Sept. 29, 2004 - Adrianna Serbousek noticed her unborn baby was no longer moving inside her, so she went to see her doctor. He performed an emergency caesarean section, surgically removing the baby from her uterus. The child was born, eight weeks early, with blood clogging her throat.

The infant survived and spent the first two months of her life in the hospital. It was Serbousek's second child, and the second born premature.

"My son was also born premature and I just didn't know what to do," she said.

After the birth of her daughter, Serbousek was approached by representatives of the Arizona Healthy Families Program. They offered her in-home assistance taking care of her child. She accepted.

Now the program will be available through the Marana Health Center, due to an increase in state funding that began in July. This fiscal year the Healthy Families Program received nearly $13.9 million from the state, whereas last year the program received $6.6 million, said Pima County Program Manager Mary Hauk.

The program sends trained specialists to the homes of families who may need extra help in the first years of their children's lives. The supervisor at the Marana site, Irma Marquez, said that two family health specialists will complete their training Sept. 24 and begin making visits to two Northwest families already enrolled in the program. Eventually the site will have four family health specialists in addition to Marquez.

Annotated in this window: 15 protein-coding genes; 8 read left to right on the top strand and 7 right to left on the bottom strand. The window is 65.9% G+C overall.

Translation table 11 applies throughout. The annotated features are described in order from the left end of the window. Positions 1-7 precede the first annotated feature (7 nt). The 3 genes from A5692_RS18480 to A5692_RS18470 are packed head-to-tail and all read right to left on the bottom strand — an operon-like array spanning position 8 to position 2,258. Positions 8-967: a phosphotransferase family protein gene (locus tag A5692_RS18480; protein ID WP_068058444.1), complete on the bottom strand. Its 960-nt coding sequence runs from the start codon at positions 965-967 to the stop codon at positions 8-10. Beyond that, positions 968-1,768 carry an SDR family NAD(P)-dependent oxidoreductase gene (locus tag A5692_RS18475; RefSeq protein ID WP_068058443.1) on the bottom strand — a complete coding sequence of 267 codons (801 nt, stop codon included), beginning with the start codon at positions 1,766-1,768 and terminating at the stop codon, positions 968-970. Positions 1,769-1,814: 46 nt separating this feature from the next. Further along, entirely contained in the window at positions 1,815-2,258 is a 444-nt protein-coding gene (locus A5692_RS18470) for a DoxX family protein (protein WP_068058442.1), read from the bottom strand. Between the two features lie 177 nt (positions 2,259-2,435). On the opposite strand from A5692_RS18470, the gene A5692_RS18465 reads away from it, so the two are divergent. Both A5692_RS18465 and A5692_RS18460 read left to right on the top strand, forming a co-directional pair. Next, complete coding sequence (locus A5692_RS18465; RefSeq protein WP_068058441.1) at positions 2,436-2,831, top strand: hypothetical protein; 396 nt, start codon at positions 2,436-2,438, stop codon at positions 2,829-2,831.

The situation doesn't need to be as extreme as Serbousek's, when her child came near to death. The program provides information about child abuse and neglect, early development and the availability of community resources. Families are eligible from conception until the child turns five years of age.

Michelle Ellis, director of Behavioral Health at MHC, said Marana was selected for the program because of the high number of births in the area. Hauk said an increase in the number of births over the years made Marana an appropriate location.

"We knew Marana is a growing area and we knew there was enough births there to support a site," Hauk said. "We also know that there's not a lot of services in that area."

Hauk said families must go through a screening and assessment process to get on the program. During the screening process, families are administered a questionnaire that asks if the family has a support network in place, the mother's marital status and whether or not the pregnancy was planned. She added that the program is completely voluntary and families can decide to end their participation at any time. The assessment consists of an hour-long interview where the family learns what the program provides.

The intent of the program is to make contact with every mother having a child, Hauk said. In reality, this does not happen, but Healthy Families does talk with most mothers, either during prenatal care or after childbirth. An estimated 15 percent of families pass the screening process. Based on that and the number of births in Marana, enough families would qualify for the program, Hauk said.

Serbousek began the program when her daughter, Leilani, was born in Flagstaff. Her five-year-old son, Lamont, was also born premature and she struggled taking care of him, she said. Leilani also had colic, a misunderstood ailment that causes babies to cry inconsolably, adding to Serbousek's difficulties. She had to care for both children while her husband finished his degree at Northern Arizona University. He's now an engineer at Raytheon, a technical services company.